Monday, February 22, 2010

"No Easy Answers" by William Lane Craig

I only read one chapter from this short book. Someone photocopied a chapter for a retreat teaching - but, man! I loved it. I'm really looking forward to getting the book and reading the whole thing.
For those who don't know William Lane Craig - he a great scholar and known for public debate skills. He had a pretty awesome debate here in Columbus with an atheist thinker. I've only ever seen his writings in textbooks, but this book "No Easy Answers" is a devotional-style book about prayer.
In the chapter I read "Unanswered Prayer", he explores Jesus' promise to answer our prayers and the seemingly different experience that many people have had. It's easy to understand why some prayers go unanswered, but it's a harder pill to swallow in other areas.

He gives 5 suggestions for having an unfettered spiritually powerful prayer life:
1. Confess and repent from sin in your lives. Psalm 66:18 says, "If I had cherished sin in my heart, the Lord would not have listened." Also, 1 Peter 3:7 gives biblical precedence to the idea that prayers can be hindered because of sin.
2. Ask for things that will glorify God rather than just asking for things "with wrong motives that you may spend what you get on your pleasures." - James 4:3
3. Have faith the size of a mustard seed. James 1:6-8 says that the double-minded man needs to ask and "believe, and do not doubt" because the one who doubts "should not think he will receive anything from the Lord." Now, I think I should point out - as a sidenote, that it doesn't say God won't answer that sort of prayer - it just says that we shouldn't expect Him to if we are just words without faith.
4. Develop earnestness about the things we pray about. If we're having a hard time with earnestness, if we just pray for something at a prayer meeting and then never think about it again, we can ask God to help us develop a burden or a passion for the things we are praying for. He talked about when he and his wife raised missionary support and certain people would say, "we're not going to support you financially - but we'll pray for you." and how they didn't expect that those people would actually be earnest to pray for them. "Unfortunately, Christians have the idea that prayer support is a lesser commitment than financial support, when in reality precisely the opposite is the case. It doesn't take much effort to write a check every month or so and never think of it again, but it's a tough thing to pray earnestly and regularly for a Christian worker or missionary." (p.49)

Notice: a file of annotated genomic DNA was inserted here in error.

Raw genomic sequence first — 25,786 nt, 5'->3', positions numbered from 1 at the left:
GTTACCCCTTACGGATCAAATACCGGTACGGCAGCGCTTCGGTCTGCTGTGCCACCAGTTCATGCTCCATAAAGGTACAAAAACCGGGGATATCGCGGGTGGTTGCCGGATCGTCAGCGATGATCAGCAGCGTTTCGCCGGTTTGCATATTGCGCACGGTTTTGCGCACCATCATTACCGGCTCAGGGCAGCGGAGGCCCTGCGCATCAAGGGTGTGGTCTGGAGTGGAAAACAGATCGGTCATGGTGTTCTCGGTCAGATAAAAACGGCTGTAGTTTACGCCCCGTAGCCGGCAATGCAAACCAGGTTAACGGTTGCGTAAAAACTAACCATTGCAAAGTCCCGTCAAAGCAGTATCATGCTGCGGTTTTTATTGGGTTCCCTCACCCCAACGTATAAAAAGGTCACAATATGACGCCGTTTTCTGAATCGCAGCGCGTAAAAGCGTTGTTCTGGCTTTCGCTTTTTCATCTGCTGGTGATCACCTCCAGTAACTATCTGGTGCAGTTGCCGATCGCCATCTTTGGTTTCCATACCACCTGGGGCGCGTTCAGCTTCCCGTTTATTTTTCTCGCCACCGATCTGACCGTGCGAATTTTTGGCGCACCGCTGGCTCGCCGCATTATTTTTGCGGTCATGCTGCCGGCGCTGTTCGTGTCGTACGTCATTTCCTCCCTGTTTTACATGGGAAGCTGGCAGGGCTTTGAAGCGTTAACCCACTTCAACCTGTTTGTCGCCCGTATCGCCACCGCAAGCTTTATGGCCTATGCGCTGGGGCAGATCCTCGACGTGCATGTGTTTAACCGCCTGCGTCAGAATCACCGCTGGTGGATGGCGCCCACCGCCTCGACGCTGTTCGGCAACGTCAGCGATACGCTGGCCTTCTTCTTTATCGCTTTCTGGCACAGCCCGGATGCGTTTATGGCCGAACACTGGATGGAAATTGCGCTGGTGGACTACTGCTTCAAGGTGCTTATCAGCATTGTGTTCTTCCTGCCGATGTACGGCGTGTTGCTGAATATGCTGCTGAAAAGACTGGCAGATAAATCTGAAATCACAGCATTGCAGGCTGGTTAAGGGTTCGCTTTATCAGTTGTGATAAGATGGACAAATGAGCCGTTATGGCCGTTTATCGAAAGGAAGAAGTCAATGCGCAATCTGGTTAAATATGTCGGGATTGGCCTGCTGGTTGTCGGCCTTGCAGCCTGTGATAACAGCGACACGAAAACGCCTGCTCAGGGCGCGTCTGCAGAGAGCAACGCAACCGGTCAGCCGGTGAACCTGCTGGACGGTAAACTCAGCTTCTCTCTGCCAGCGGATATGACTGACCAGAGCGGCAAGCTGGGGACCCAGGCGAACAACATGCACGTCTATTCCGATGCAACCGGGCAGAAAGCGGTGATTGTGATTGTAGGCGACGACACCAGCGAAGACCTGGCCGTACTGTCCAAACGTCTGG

5. Persevere in prayer. "Some Christians will tell you that all you have to do is pray once about something, commit it to the Lord, and then relax and trust Him to take care of it. But I think I can say confidently that this is not the teaching of Jesus." (p.50)

In the last half of the chapter, Wright talks about Paul's prayers for the churches as an example to us, and wonders if any of us pray that way for others and for churches. His conclusion is as follows:
"Are you just muddling along in the Christian life, never seeing God really work in response to your prayers? When was the last time you moved the hands of God through prayer? If you're not satisfied with your prayer life, maybe it's time to take inventory of the obstacles to answered prayer in your life...prayer is hard work. But the promises of prayer are great. Let us strive to lay hold of those promises." (p.57)

I think as a whole, there are some really good thoughts here. Although, I find myself qualifying some of his points because I think that there are plenty of messed up people who have their prayers answered; and plenty of good people who have their prayers unanswered. And, this can't be about law or formula. However, if you (like me) know that there is no formula and simply want some advice on how to become a better prayer warrior - this is a great book and a great chapter for stirring up the prayer warrior inside.


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